"Also the first ten days in each month shall be kept as a festival in the temples, with burnt offerings and libations and <the other things which it is proper to do in other festivals> on this day in every month. That which is prepared for burnt offering shall be distributed to all who do service in the temple. . . ."

[What follows is too fragmentary to make translation here worth while.]

Page 274.— It should have been noted that the decree of a synod of Egyptians assembled at Alexandria in the September of 186 indicates that the nationalist leader Anchmachis had been taken prisoner by a Greek officer on August 27 (Sethe, Zeitschrift für ägypt. Sprache u. Altertumsurkunde for 1917, pp35 ff.).

Page 327.— In connexion with Cleopatra III it ought to have been noted that further priesthoods in her honour were added to the eponymous priesthoods of the state-cult in Alexandria. These are hardly traceable in our Greek documents because scribes after the time of Ptolemy VI took to a short formula which omitted the names of the eponymous priests of the year at Alexandria just as they did those at Ptolemais (see p10).º A demotic document, however, of the year 112‑111 shows us four eponymous priests, all apparently of Cleopatra III. In the case of the first priesthood she is not called by her own name but "Isis, Great Mother of the Gods." The name may have been chosen because Cleopatra was queen-mother of the two god-kings, Soter II and Alexander I. The priest has the odd name of the hieros pōlos, "Holy Foal." Otto points out that pōlos is found in Greece as a name given to a priestess of Demeter, and may have been chosen for this Alexandrine priest because Isis was often identified by the Greeks with Demeter.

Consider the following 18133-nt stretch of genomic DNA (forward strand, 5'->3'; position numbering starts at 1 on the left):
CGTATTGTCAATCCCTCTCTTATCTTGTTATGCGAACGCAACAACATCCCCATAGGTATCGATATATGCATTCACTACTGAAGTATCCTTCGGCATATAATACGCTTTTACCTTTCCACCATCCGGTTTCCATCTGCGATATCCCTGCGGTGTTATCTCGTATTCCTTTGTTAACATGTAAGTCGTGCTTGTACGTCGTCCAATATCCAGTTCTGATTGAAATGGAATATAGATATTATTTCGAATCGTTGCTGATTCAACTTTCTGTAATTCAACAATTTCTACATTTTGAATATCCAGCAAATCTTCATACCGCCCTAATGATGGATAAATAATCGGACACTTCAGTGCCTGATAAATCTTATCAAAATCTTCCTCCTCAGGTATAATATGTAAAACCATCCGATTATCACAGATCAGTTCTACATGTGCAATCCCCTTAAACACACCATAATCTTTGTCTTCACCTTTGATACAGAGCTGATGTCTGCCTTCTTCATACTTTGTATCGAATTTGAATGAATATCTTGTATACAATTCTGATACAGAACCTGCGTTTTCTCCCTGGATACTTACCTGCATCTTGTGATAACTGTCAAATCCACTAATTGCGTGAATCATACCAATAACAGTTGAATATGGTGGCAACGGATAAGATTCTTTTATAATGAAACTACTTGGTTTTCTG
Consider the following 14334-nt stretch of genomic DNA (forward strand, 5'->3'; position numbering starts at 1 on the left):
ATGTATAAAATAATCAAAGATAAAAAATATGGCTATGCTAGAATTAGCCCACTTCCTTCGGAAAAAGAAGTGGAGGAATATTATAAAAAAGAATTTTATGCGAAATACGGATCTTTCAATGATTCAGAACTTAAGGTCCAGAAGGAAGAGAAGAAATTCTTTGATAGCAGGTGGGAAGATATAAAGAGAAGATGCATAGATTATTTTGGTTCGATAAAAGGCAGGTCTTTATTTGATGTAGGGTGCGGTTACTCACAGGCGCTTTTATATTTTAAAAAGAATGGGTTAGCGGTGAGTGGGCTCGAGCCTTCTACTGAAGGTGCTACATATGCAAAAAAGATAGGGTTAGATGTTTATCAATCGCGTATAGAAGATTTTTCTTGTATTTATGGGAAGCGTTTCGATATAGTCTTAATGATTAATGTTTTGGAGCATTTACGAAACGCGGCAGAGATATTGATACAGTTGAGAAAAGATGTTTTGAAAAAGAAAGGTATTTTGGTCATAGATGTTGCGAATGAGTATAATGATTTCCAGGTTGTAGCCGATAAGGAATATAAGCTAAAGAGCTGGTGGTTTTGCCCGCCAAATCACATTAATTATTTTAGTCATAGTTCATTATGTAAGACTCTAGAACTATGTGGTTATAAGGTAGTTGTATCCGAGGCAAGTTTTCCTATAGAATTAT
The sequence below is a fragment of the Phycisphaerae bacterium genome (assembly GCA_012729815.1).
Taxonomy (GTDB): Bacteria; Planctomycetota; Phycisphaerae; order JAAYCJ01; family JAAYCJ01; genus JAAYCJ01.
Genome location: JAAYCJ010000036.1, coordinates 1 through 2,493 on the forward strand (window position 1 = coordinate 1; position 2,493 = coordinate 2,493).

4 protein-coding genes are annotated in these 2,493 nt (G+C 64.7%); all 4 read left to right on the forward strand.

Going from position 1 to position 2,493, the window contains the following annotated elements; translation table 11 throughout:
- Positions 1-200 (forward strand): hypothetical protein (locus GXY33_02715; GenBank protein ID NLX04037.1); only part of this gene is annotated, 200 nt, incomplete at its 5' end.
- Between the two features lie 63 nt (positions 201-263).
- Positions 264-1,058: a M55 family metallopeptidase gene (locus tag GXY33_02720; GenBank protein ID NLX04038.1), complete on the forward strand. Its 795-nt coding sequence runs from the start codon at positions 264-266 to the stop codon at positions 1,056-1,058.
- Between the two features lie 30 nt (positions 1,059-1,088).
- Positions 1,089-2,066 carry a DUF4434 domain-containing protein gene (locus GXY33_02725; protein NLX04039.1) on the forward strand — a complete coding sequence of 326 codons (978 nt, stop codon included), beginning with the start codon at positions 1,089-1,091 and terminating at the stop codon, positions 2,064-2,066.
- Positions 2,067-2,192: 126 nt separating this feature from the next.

In the case of the other three priesthoods Cleopatra is called by her own name with her official surnames (Cleopatra Philometer Soteira), and is served by priestesses, the first being called stephanephoros, "Wreath-wearer," the second pyrphoros, "Fire-bearer," and the third simply hiereia, "Priestess."

Yet a fifth priesthood of Cleopatra III is shown in Pap. Reinach, 9, 10, 14‑16, 20 (112‑108 B.C.), with the name phōsphoros, "Light-bearer."

The splendour and picturesqueness of the processions of the ministers of the state-cult through the streets of Alexandria may have been increased when with the Basket-bearer of Arsinoe Philadelphius and the Prize-bearer of Berenice Euergetis there walked the Holy Foal of Isis, no doubt in some quaint habit representative of his p393name, and the four priestesses of the reigning queen, each with her particular emblem, a wreath, a blazing torch, and so on. When the real power of the house of Ptolemy had shrunk so pitifully, it was still easy to multiply its pomps and displays. Under the earlier kings new priesthood was only now and again at long intervals added to the state-cult, and no queen had more than one; now Cleopatra III has five added all at once for herself alone. Just so the later queens of the house, instead of one grandiloquent surname, have two or three.


The Author's Notes:

1 This should, of course, be Berenice: the priestly scribe has carelessly followed the forms of the previous reign.

2 An odd confirmation of the story in 3 Maccabees, though I still think that the attempt of Philopator cannot have been seriously pressed or we should have heard about it in Daniel xi.

3 Antiochus would never have defaced images of the ancient Greek gods. Unless the priestly phrase is a merely conventional attribution of wickedness to the enemy, the images in question must be statues of kings and queens of the house of Ptolemy which Antiochus had found in the Syrian cities.

4 The meaning of the Egyptian phrase here seems doubtful. The whole of this section is very obscure.

5 Spiegelberg understands this of the revolt of the nationalist Egyptian commanders, which necessitated Philopator's return to Egypt.

6 A literal Egyptian translation of the Greek kallinikos.